Sherbrooke woodworkers win Province House reno

·2 min read

SHERBROOKE – Fresh from their artisanal triumphs reconstructing Historic Sherbrooke Village, the living museum’s skilled woodworkers have landed prestigious gigs restoring two of Nova Scotia’s most important landmarks in Halifax this summer.

Rodney MacDougall, Allan MacKeen and handful of other Village craftsmen will install two new doors they’ve built for the front entrance of the Lieutenant-Governor’s residence and restore and replace more than 100 windows at Province House. The work will proceed under current COVID-19 guidelines and is expected to be completed before fall.

“We’re proud as heck to be given the projects,” said the Village’s Executive Director Stephen Flemming. “Having this kind of opportunity to contribute to our heritage is great. These are our province’s central buildings of governance.”

Flemming confirmed the province approached the Village to do the work several weeks ago. “We probably have the most capacity to do this sort of heritage restoration work. One of the things that a Heritage Museum has is just those kinds of skill sets. From their perspective, it’s probably the wisest thing to do. It’s like a good working relationship within the family.”

MacDougall, director of maintenance and restoration at the Village, said the doors are nearly ready to install. “We’re just waiting for the hardware from England. They are each three-inch-thick pine. We’re just putting the coats of paint on them.”

The window job, though no less historically significant, is somewhat more complex. “A lot of the paint is coming off the glazing and falling into the windows. There are rotten sills. I think there’s water getting down into the windows. So, our job is to replace the rot on any windows we find, scrape and paint and beautify the building.”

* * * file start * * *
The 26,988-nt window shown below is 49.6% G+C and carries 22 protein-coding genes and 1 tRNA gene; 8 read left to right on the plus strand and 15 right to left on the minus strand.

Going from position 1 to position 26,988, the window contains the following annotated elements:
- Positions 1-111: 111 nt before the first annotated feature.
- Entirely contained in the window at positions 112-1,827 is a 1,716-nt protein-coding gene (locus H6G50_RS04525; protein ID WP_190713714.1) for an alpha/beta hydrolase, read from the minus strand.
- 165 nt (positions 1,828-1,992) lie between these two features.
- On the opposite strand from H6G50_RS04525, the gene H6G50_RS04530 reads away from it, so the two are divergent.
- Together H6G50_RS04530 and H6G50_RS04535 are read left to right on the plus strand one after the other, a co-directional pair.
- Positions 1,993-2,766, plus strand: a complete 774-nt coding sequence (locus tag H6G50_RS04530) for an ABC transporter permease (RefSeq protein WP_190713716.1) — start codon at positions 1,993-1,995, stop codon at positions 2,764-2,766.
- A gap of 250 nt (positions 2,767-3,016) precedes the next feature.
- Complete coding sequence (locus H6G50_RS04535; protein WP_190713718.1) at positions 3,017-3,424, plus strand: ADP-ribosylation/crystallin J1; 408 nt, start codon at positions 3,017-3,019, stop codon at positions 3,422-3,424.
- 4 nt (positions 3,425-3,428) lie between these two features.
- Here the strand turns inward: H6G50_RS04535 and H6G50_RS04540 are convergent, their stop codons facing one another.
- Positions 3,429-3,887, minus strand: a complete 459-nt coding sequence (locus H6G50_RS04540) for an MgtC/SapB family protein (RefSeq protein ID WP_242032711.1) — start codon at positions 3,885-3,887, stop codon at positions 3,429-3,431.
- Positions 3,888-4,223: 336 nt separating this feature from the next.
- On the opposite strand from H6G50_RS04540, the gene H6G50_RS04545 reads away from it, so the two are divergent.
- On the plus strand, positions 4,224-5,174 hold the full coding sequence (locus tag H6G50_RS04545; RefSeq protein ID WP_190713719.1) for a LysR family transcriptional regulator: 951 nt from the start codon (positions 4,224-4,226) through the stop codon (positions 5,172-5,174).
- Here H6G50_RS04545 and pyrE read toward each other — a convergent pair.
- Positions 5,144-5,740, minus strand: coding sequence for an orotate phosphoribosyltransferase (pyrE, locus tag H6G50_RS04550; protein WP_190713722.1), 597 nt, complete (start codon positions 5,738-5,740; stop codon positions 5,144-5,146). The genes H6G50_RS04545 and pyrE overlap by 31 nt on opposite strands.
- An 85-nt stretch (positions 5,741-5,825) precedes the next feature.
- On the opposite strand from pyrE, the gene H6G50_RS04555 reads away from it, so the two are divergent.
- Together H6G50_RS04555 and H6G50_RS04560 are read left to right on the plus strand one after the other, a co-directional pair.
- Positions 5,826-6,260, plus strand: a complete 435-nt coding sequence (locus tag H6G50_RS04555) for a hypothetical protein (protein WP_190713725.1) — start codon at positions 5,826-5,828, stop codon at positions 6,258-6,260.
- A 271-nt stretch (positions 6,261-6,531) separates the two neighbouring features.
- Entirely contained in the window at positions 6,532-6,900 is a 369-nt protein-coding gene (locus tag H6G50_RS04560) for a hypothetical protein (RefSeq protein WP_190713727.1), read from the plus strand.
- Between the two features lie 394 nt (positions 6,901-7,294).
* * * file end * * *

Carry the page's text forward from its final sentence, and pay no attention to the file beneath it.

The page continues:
He added: “I know there are at least six windows that need a complete rebuild with Douglas fir. So, we’re going to take them down, get them into my truck and out of Halifax, and drive them down to the shop here. We’re going to completely build them to match and then get them back up to Halifax.”

As for ensuring historical accuracy, he’s not concerned. “We can pretty well match to 95 per cent what was there,” he said. “We have we have all the old shaper cutters, and joiners. We have everything we need.”

MacKeen, who supervises the Village’s woodshop, said: “I think we’re getting a pretty good reputation. It does appear that we are being favourably reviewed by the province.”

Lloyd Hines, MLA for Guysborough-Eastern Shore-Tracadie, who supported Historic Sherbrooke Village’s provincially funded $1 million renovation project last year, whole-heartedly agreed: “These guys are artists, and there’s nothing better than having your art admired to pick up your day.”

Added Flemming: “I think we're lining up for what I hope will be regular relationships in the future.”

Alec Bruce, Local Journalism Initiative Reporter, Guysborough Journal